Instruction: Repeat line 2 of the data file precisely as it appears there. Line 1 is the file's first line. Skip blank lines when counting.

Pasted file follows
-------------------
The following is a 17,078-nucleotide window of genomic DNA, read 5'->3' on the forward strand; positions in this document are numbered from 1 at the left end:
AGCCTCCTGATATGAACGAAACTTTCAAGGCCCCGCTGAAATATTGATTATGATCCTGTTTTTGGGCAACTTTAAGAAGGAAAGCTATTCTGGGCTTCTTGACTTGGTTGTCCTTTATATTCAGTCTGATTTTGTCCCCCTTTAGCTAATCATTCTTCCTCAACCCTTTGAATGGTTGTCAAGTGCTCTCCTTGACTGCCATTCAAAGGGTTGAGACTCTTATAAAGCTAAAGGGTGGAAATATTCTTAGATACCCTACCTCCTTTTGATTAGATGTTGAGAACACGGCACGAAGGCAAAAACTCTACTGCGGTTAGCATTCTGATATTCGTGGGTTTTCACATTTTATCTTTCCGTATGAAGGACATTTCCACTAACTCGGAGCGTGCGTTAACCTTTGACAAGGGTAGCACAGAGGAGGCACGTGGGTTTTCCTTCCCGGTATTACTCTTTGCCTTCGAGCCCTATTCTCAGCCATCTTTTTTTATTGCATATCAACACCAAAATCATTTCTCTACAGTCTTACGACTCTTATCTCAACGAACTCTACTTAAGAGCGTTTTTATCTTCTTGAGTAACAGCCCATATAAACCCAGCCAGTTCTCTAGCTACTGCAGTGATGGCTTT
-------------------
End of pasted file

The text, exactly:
AGCCTCCTGATATGAACGAAACTTTCAAGGCCCCGCTGAAATATTGATTATGATCCTGTTTTTGGGCAACTTTAAGAAGGAAAGCTATTCTGGGCTTCTTGACTTGGTTGTCCTTTATATTCAGTCTGATTTTGTCCCCCTTTAGCTAATCATTCTTCCTCAACCCTTTGAATGGTTGTCAAGTGCTCTCCTTGACTGCCATTCAAAGGGTTGAGACTCTTATAAAGCTAAAGGGTGGAAATATTCTTAGATACCCTACCTCCTTTTGATTAGATGTTGAGAACACGGCACGAAGGCAAAAACTCTACTGCGGTTAGCATTCTGATATTCGTGGGTTTTCACATTTTATCTTTCCGTATGAAGGACATTTCCACTAACTCGGAGCGTGCGTTAACCTTTGACAAGGGTAGCACAGAGGAGGCACGTGGGTTTTCCTTCCCGGTATTACTCTTTGCCTTCGAGCCCTATTCTCAGCCATCTTTTTTTATTGCATATCAACACCAAAATCATTTCTCTACAGTCTTACGACTCTTATCTCAACGAACTCTACTTAAGAGCGTTTTTATCTTCTTGAGTAACAGCCCATATAAACCCAGCCAGTTCTCTAGCTACTGCAGTGATGGCTTT